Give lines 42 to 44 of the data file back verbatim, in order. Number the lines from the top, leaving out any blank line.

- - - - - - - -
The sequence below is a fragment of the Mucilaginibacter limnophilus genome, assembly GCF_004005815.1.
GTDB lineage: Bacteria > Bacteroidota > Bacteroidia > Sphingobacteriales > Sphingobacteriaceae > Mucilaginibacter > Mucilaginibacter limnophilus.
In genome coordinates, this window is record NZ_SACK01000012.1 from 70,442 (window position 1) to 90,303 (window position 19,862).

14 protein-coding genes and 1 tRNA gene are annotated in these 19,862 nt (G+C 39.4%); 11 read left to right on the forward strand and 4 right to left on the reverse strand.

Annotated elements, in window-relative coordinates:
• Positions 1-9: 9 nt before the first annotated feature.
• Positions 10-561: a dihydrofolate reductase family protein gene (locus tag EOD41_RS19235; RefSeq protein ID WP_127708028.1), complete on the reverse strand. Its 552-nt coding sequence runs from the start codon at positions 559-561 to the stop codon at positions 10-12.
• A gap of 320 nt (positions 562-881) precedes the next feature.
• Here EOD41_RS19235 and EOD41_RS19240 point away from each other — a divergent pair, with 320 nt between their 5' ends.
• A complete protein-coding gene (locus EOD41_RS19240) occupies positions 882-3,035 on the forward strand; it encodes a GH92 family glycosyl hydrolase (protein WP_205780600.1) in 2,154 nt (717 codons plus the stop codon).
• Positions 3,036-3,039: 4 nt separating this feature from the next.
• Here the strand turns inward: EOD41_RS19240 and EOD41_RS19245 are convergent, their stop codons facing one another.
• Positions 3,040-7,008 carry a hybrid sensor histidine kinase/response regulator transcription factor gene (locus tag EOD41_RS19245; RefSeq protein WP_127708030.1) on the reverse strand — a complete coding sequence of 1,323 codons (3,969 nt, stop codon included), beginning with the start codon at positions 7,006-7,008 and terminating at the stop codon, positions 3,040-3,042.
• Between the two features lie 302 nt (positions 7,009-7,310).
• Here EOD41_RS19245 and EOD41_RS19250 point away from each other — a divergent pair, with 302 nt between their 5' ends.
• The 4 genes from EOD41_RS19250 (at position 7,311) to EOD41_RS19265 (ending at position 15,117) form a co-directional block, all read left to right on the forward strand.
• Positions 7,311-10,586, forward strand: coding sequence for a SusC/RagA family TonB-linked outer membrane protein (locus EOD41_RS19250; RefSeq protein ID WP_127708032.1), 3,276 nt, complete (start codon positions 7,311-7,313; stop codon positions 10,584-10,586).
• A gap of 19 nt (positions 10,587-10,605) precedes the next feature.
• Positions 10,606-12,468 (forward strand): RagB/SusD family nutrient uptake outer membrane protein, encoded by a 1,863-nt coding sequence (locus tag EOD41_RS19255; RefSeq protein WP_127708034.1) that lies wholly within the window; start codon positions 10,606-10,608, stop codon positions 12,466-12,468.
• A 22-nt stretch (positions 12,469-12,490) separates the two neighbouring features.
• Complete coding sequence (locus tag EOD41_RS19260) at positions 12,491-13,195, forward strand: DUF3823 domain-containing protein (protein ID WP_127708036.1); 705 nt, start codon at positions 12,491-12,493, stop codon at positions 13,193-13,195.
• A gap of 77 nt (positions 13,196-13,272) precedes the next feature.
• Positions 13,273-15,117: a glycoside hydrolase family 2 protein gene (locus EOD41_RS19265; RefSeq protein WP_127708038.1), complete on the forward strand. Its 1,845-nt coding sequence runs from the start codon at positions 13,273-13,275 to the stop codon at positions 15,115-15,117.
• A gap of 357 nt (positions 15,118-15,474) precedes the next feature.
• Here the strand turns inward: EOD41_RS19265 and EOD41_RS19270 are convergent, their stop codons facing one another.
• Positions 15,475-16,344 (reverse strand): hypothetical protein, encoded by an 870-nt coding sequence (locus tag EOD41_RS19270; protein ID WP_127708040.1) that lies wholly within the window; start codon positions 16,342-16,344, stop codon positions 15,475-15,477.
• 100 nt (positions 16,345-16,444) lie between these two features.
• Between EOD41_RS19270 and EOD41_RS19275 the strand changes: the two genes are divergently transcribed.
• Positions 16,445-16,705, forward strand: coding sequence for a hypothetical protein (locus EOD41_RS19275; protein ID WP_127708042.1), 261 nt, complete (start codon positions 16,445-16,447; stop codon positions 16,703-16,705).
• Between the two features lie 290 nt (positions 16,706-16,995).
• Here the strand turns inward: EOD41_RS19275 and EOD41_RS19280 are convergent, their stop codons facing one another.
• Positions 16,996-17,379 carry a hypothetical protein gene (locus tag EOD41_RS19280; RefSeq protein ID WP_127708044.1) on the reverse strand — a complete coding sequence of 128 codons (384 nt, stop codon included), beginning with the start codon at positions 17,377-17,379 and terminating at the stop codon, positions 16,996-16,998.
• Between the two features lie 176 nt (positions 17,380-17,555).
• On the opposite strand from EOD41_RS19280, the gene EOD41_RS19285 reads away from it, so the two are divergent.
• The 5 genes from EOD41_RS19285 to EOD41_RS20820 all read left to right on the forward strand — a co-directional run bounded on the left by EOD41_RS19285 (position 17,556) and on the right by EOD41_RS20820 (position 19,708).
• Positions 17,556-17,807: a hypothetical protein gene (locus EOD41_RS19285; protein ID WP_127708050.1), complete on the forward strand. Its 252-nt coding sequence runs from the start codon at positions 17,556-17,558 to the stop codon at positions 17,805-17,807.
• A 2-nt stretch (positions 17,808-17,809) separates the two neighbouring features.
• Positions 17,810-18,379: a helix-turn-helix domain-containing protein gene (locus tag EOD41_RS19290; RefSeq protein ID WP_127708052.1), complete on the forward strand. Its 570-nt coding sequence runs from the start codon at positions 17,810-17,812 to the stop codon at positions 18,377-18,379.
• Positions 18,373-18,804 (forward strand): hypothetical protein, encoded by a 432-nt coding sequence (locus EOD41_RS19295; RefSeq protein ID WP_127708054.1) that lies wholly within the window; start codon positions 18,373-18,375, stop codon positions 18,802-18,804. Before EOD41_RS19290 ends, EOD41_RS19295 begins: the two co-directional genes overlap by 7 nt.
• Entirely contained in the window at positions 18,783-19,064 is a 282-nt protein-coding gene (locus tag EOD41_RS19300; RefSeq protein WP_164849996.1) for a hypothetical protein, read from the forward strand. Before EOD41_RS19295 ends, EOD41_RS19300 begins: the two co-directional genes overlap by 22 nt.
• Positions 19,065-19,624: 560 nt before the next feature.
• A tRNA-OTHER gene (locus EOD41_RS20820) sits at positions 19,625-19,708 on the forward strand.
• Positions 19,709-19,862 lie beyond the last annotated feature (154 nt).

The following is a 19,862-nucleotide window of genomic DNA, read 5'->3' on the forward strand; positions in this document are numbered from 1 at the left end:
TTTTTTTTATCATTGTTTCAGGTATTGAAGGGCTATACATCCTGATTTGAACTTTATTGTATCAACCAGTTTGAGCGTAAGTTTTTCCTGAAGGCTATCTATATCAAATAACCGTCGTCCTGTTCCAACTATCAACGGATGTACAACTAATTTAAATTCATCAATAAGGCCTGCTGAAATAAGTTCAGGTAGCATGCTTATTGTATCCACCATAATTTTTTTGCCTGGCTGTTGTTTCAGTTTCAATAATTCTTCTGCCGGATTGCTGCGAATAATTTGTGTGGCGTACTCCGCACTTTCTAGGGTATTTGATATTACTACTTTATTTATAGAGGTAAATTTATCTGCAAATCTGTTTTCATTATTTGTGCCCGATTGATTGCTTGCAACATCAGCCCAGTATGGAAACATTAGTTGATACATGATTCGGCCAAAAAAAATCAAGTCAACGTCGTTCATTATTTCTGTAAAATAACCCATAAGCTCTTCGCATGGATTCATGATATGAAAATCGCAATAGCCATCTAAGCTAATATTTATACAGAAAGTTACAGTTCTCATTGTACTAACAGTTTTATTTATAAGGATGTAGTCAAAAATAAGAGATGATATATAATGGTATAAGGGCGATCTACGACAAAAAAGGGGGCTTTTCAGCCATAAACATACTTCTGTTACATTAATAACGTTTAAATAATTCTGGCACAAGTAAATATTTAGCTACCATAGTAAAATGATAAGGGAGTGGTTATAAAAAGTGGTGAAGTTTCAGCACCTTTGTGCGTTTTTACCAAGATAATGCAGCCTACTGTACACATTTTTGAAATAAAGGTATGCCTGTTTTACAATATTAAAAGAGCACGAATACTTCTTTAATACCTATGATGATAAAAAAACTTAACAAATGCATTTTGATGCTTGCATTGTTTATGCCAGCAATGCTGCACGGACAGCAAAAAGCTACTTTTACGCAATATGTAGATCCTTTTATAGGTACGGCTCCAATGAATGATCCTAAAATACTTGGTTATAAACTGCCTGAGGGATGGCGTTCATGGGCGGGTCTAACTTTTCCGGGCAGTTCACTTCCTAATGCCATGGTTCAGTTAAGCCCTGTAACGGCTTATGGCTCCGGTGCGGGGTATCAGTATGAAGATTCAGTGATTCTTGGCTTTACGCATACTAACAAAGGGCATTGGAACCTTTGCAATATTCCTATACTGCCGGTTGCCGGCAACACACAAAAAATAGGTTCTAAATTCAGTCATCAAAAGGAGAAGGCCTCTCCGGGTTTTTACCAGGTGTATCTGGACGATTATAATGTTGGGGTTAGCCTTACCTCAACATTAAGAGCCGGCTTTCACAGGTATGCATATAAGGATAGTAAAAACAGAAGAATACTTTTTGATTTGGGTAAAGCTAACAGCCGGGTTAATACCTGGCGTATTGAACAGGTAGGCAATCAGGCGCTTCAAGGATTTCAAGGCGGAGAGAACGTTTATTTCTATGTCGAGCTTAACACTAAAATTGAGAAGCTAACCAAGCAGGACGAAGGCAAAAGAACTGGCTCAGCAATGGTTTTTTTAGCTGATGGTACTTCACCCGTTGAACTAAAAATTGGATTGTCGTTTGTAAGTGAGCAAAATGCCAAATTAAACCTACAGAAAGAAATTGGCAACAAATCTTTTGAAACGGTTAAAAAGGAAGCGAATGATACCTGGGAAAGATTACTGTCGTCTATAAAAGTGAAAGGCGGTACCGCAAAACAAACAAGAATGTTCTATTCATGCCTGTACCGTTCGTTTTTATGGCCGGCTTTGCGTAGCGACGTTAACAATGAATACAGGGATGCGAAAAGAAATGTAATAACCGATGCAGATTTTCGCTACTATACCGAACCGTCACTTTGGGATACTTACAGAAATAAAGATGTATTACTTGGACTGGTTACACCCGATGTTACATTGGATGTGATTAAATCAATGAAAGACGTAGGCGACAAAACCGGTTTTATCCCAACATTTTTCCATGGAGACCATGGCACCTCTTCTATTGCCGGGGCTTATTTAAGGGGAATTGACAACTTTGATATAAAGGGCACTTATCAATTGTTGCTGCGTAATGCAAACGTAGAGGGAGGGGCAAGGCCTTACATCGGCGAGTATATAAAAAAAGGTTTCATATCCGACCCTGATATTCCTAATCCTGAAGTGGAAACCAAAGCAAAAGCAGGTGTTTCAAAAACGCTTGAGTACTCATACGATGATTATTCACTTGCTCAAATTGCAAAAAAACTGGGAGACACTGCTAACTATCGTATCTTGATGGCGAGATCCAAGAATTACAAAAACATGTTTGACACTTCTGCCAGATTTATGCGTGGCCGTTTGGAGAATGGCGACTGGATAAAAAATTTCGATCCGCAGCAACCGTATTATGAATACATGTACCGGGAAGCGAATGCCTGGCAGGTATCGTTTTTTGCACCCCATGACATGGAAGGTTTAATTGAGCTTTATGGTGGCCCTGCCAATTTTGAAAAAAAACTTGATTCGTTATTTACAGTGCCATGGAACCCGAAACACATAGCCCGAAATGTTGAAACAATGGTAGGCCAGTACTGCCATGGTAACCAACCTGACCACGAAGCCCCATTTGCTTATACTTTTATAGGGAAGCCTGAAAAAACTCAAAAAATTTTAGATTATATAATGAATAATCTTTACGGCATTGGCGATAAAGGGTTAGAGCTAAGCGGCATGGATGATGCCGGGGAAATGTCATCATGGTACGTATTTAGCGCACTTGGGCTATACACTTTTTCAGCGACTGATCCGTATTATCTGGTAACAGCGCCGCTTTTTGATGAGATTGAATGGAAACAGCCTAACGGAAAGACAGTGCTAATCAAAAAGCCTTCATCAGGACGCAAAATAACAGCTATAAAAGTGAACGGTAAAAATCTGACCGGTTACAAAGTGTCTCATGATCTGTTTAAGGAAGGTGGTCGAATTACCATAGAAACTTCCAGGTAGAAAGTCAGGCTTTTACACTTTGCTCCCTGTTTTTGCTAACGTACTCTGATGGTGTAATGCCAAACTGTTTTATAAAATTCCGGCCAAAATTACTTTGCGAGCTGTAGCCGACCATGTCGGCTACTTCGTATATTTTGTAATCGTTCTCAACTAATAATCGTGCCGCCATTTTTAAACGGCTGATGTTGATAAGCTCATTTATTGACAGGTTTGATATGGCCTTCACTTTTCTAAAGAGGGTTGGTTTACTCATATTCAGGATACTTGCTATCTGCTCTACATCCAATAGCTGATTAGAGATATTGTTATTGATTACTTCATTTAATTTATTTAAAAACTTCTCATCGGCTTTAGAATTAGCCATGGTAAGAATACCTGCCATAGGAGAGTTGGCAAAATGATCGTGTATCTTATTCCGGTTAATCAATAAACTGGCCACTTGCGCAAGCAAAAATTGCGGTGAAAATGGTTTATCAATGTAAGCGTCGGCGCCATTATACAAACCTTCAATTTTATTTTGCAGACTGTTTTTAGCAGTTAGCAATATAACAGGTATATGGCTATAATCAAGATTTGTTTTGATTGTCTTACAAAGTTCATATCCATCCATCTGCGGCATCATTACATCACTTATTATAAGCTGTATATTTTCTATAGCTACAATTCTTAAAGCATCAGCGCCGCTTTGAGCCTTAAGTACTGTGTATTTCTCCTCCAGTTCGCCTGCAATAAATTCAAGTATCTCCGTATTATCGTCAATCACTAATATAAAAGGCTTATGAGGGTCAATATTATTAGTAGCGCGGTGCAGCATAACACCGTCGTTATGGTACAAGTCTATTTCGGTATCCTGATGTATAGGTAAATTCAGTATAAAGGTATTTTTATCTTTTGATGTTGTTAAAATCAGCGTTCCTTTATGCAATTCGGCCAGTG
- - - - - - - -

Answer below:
• A tRNA-OTHER gene (locus EOD41_RS20820) sits at positions 19,625-19,708 on the forward strand.
• Positions 19,709-19,862 lie beyond the last annotated feature (154 nt).

The following is a 19,862-nucleotide window of genomic DNA, read 5'->3' on the forward strand; positions in this document are numbered from 1 at the left end: